‘A growing divide’: Leicester East faces potential loss of second Labour MP

Conviction of Claudia Webbe could lead to byelection in seat where Tories have been gaining ground

The constituents of Leicester East have become accustomed to seeing their local MP in the news. Often for all the wrong reasons.

The former Labour MP Keith Vaz, who held the seat for 32 years, stepped down after he was caught offering to buy class A drugs for sex workers, and has subsequently been found to have bullied a parliamentary staffer.

Now his successor, Claudia Webbe, elected in 2019, has been found guilty of harassment, including a threat to use acid against a female friend of a partner, and is facing calls to resign.

Despite support for the former Jeremy Corbyn ally appearing to drain away on the party’s left and among constituents, no one is enthused by the idea of a byelection.

Webbe, who will be sentenced on 4 November, has insisted upon her innocence and intends to appeal. But the likelihood of her being forced from office increased when she was warned that she could face prison. Under parliamentary rules, any custodial sentence that is not overturned will lead to a recall petition. If 10% of the electorate then vote for Webbe to be recalled, there will be a byelection.

“I’m glad that it’s come to light, and it goes to show it doesn’t matter who you are or what position of power you’re in: harassment isn’t tolerated,” said Aman Singh Thind, 24, from his family’s online clothing retail business in the constituency. He thinks Webbe should step down.

Aman Singh Thind.
Aman Singh Thind. Photograph: Fabio De Paola/The Guardian

“Even if somebody else comes into her position, this has all just shown you can’t judge somebody by a few posters and pictures,” said a business owner on Green Lane Road who, like many in the area, was wary of giving her name. “Someone in that position has to be respectable; they’re working for the community. But as we’ve seen, it’s hard to judge someone’s character.”

Webbe won her seat with a majority of 6,019, down from Vaz’s more than 22,000 two years earlier. The Conservatives’ vote share increased from 24.2% in 2017 to 38.6% last time. “Leicester has generally been quite Labour-heavy for years, but I think there’s a growing divide. I think Labour would probably stay in though,” said Thind.

Vaz, a former minister and Labour fixer, remains a party member and has many supporters among the local party and its constituents. His Labour opponents fear he may yet have a significant hand in choosing any future byelection candidate because of an obscure rule change at this year’s party conference.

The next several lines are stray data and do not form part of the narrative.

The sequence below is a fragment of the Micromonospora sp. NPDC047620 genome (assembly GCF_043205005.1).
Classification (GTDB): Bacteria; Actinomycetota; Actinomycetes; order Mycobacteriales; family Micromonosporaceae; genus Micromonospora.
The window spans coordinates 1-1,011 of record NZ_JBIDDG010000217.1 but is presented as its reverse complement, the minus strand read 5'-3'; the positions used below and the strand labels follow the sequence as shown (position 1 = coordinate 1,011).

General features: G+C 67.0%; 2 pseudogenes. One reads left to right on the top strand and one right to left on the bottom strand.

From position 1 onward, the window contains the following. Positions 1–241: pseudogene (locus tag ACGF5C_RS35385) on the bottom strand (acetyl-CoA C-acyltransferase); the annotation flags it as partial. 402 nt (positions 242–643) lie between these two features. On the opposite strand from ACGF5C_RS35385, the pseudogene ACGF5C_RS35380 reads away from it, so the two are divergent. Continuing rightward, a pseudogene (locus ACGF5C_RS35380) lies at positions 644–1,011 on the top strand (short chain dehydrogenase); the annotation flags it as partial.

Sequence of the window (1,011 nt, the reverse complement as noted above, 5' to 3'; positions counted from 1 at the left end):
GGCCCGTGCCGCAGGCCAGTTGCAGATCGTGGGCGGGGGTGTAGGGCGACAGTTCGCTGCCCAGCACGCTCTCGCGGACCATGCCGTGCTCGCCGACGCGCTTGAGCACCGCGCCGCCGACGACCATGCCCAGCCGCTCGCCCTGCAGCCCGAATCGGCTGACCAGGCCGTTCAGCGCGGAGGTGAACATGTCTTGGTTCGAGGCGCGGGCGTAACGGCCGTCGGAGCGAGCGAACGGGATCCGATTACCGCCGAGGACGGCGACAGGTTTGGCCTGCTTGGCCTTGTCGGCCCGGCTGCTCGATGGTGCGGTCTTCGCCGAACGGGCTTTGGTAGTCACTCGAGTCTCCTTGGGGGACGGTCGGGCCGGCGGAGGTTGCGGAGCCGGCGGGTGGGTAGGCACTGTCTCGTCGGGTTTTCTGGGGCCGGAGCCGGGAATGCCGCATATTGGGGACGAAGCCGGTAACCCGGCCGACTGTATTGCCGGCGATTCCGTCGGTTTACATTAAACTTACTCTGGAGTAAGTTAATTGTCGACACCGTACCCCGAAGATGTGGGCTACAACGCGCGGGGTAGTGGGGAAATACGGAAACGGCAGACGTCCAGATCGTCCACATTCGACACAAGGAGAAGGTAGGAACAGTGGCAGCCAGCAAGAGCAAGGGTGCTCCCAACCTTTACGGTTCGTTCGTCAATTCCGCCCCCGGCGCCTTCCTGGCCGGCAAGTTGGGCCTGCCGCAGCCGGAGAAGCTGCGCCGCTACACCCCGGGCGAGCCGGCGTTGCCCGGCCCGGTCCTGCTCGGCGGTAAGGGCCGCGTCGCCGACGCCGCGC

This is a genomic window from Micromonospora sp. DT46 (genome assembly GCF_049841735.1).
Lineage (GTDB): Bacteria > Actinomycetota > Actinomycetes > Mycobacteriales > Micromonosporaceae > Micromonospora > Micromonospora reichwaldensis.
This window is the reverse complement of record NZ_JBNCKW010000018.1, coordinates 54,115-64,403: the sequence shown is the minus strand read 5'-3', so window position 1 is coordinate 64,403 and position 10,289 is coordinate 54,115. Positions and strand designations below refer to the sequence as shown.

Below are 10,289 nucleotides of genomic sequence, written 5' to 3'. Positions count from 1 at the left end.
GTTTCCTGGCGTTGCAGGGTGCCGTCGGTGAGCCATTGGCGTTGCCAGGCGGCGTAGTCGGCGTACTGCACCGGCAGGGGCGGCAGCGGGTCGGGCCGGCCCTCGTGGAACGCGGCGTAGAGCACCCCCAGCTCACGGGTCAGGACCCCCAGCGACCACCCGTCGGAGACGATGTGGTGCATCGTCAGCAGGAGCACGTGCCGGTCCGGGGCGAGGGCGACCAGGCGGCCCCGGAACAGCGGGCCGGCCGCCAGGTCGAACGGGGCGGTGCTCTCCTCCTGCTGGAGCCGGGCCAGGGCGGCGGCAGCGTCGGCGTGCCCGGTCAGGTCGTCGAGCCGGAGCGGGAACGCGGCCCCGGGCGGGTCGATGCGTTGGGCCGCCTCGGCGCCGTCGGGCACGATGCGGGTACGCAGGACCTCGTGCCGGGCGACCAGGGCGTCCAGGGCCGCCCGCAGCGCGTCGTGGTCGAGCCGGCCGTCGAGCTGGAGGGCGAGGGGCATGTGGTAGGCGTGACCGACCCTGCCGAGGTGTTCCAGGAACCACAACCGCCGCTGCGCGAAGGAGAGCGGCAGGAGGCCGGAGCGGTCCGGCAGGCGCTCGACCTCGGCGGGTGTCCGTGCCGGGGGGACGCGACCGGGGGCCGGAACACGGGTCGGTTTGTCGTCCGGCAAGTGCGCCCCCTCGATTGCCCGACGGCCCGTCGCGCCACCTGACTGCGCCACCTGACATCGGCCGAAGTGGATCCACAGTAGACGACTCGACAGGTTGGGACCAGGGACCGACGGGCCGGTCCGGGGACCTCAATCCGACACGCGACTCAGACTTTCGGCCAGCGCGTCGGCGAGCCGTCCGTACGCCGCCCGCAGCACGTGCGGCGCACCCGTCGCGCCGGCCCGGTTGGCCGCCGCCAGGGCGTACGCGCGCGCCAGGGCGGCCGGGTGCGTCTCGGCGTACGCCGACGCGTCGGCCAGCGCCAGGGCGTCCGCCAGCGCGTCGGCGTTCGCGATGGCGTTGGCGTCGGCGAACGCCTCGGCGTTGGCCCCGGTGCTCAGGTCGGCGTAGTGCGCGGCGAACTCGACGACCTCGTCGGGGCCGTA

The new rule, introduced by card vote 15, means byelection candidates will be chosen by a five-member panel, three of whom will be selected by the constituency party executive.

One local party source said: “It is well known that Keith and his allies have great influence over Leicester East CLP [constituency Labour party]. This rule change effectively allows them to choose the next Labour candidate, if, as expected, Claudia is forced out.”

Party activists said half a dozen names of potential candidates had been raised locally, including Vaz himself, although last month he told the Guardian he would not stand again. Labour and Vaz have been approached for a comment.

The potential loss of a second Labour MP after serious allegations could encourage Tory supporters. Outside Webbe’s constituency office, 64-year-old Ellen Anderson said she would probably vote Conservative. “It wasn’t worth voting in Leicester when Keith Vaz was around; unless you were a Labour voter it was a waste of time. It’s different now,” she said.

Bernadette Martin, 60, said she voted Labour for the first time in 2019 because Vaz had finally left office.

Bernadette Martin.
Bernadette Martin. Photograph: Fabio De Paola/The Guardian

Webbe’s seat is on the outskirts of Leicester’s centre, home to many of the city’s garment factories. According to the 2011 census, two-thirds of the population were minority ethnic and 48.5% of people described themselves as Asian, a third of whom were Hindu.

Poverty is the area is high, with 42% of children living below the poverty line. In the area to the west of Spinney Hill Park, this rises to 51%. “We’ve got to think about our kids’ futures. A lot of people around here still don’t get proper wages; where I used to work I never got a proper minimum wage,” said one woman, who asked to remain anonymous, as she sat in the park.

“I think a lot of people voted Conservative [across the UK] thinking they’d do something good, but that hasn’t happened. I’ve got my mother-in-law living with me and she’s over 85, she’s always cold but I’m scared to turn the heating up as we have to pay the bills. We need someone who really understands what is happening to people in Leicester,” she said.

Support for Webbe among the left in Leicester’s Labour party is ebbing away. Helen Lentell, a local activist who campaigned for Webbe’s victory in 2019, said: “I feel solidarity with Claudia as a person and she has been a good MP. But I cannot support someone who can make threats like that against another woman.”


Jessica Murray and Rajeev Syal

The GuardianTramp

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